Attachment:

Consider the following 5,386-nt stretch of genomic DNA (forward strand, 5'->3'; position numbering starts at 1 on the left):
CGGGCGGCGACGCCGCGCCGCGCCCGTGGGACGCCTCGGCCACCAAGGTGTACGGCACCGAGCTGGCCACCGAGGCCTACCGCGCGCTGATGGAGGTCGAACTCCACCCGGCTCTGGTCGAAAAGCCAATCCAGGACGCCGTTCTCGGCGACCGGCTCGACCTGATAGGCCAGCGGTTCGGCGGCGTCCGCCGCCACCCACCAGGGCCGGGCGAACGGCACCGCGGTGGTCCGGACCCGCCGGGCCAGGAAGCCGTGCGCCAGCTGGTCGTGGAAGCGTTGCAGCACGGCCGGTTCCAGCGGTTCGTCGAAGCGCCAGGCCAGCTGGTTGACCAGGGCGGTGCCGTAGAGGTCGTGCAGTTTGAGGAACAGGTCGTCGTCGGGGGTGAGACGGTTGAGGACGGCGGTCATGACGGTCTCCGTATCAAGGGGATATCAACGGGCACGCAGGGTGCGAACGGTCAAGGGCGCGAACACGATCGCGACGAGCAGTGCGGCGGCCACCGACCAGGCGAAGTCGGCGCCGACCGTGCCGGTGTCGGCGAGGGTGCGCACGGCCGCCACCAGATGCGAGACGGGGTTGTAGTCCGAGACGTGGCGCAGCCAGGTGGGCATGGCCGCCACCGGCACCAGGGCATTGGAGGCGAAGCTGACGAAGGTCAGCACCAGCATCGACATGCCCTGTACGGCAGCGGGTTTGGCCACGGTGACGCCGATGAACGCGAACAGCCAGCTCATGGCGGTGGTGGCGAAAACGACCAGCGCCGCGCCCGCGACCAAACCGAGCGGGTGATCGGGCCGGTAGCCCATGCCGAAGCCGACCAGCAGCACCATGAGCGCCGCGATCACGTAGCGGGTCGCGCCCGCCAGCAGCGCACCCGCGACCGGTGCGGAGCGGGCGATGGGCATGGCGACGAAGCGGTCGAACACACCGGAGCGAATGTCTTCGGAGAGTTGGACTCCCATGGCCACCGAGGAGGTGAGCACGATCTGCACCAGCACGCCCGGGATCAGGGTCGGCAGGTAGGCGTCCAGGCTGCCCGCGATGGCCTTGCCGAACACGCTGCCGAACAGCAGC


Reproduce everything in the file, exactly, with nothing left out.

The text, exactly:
Consider the following 5,386-nt stretch of genomic DNA (forward strand, 5'->3'; position numbering starts at 1 on the left):
CGGGCGGCGACGCCGCGCCGCGCCCGTGGGACGCCTCGGCCACCAAGGTGTACGGCACCGAGCTGGCCACCGAGGCCTACCGCGCGCTGATGGAGGTCGAACTCCACCCGGCTCTGGTCGAAAAGCCAATCCAGGACGCCGTTCTCGGCGACCGGCTCGACCTGATAGGCCAGCGGTTCGGCGGCGTCCGCCGCCACCCACCAGGGCCGGGCGAACGGCACCGCGGTGGTCCGGACCCGCCGGGCCAGGAAGCCGTGCGCCAGCTGGTCGTGGAAGCGTTGCAGCACGGCCGGTTCCAGCGGTTCGTCGAAGCGCCAGGCCAGCTGGTTGACCAGGGCGGTGCCGTAGAGGTCGTGCAGTTTGAGGAACAGGTCGTCGTCGGGGGTGAGACGGTTGAGGACGGCGGTCATGACGGTCTCCGTATCAAGGGGATATCAACGGGCACGCAGGGTGCGAACGGTCAAGGGCGCGAACACGATCGCGACGAGCAGTGCGGCGGCCACCGACCAGGCGAAGTCGGCGCCGACCGTGCCGGTGTCGGCGAGGGTGCGCACGGCCGCCACCAGATGCGAGACGGGGTTGTAGTCCGAGACGTGGCGCAGCCAGGTGGGCATGGCCGCCACCGGCACCAGGGCATTGGAGGCGAAGCTGACGAAGGTCAGCACCAGCATCGACATGCCCTGTACGGCAGCGGGTTTGGCCACGGTGACGCCGATGAACGCGAACAGCCAGCTCATGGCGGTGGTGGCGAAAACGACCAGCGCCGCGCCCGCGACCAAACCGAGCGGGTGATCGGGCCGGTAGCCCATGCCGAAGCCGACCAGCAGCACCATGAGCGCCGCGATCACGTAGCGGGTCGCGCCCGCCAGCAGCGCACCCGCGACCGGTGCGGAGCGGGCGATGGGCATGGCGACGAAGCGGTCGAACACACCGGAGCGAATGTCTTCGGAGAGTTGGACTCCCATGGCCACCGAGGAGGTGAGCACGATCTGCACCAGCACGCCCGGGATCAGGGTCGGCAGGTAGGCGTCCAGGCTGCCCGCGATGGCCTTGCCGAACACGCTGCCGAACAGCAGC